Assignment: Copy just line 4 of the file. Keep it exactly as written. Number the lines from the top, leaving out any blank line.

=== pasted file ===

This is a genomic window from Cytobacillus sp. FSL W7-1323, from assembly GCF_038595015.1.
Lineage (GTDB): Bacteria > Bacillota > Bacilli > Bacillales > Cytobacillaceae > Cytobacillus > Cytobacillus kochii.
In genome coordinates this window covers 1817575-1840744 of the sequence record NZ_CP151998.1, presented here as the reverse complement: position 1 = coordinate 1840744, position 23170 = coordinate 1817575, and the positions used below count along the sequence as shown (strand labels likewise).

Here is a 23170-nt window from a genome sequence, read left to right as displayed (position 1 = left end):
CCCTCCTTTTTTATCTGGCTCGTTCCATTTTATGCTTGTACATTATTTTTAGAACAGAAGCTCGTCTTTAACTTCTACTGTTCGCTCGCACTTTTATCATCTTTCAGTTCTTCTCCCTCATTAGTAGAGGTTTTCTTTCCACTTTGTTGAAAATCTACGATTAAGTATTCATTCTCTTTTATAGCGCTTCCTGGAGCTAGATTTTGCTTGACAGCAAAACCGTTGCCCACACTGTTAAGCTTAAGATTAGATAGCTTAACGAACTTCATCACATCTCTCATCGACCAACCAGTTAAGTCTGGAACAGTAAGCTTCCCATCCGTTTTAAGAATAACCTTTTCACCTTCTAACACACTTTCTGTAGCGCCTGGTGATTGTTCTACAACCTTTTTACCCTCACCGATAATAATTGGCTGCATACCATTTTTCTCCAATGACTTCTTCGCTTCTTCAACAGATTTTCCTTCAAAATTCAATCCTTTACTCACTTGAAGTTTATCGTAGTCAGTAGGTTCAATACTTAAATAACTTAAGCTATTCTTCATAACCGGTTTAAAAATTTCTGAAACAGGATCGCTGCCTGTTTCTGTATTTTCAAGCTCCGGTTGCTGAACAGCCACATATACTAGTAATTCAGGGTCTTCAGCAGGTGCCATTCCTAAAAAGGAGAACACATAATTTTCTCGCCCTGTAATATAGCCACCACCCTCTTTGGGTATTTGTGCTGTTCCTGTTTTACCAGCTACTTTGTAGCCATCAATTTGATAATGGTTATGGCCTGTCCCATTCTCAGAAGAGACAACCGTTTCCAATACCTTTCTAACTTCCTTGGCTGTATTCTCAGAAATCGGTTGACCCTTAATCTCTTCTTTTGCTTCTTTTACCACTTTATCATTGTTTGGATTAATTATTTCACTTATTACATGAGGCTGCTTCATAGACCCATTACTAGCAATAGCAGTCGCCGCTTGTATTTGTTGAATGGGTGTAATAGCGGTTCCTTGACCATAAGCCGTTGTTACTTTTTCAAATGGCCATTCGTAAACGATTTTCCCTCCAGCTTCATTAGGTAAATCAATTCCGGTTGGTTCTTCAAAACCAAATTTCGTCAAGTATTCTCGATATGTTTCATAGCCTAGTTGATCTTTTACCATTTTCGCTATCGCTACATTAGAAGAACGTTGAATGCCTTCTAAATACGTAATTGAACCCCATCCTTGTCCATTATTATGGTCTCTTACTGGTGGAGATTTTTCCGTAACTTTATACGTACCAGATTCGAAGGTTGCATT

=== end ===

Here is a 23170-nt window from a genome sequence, read left to right as displayed (position 1 = left end):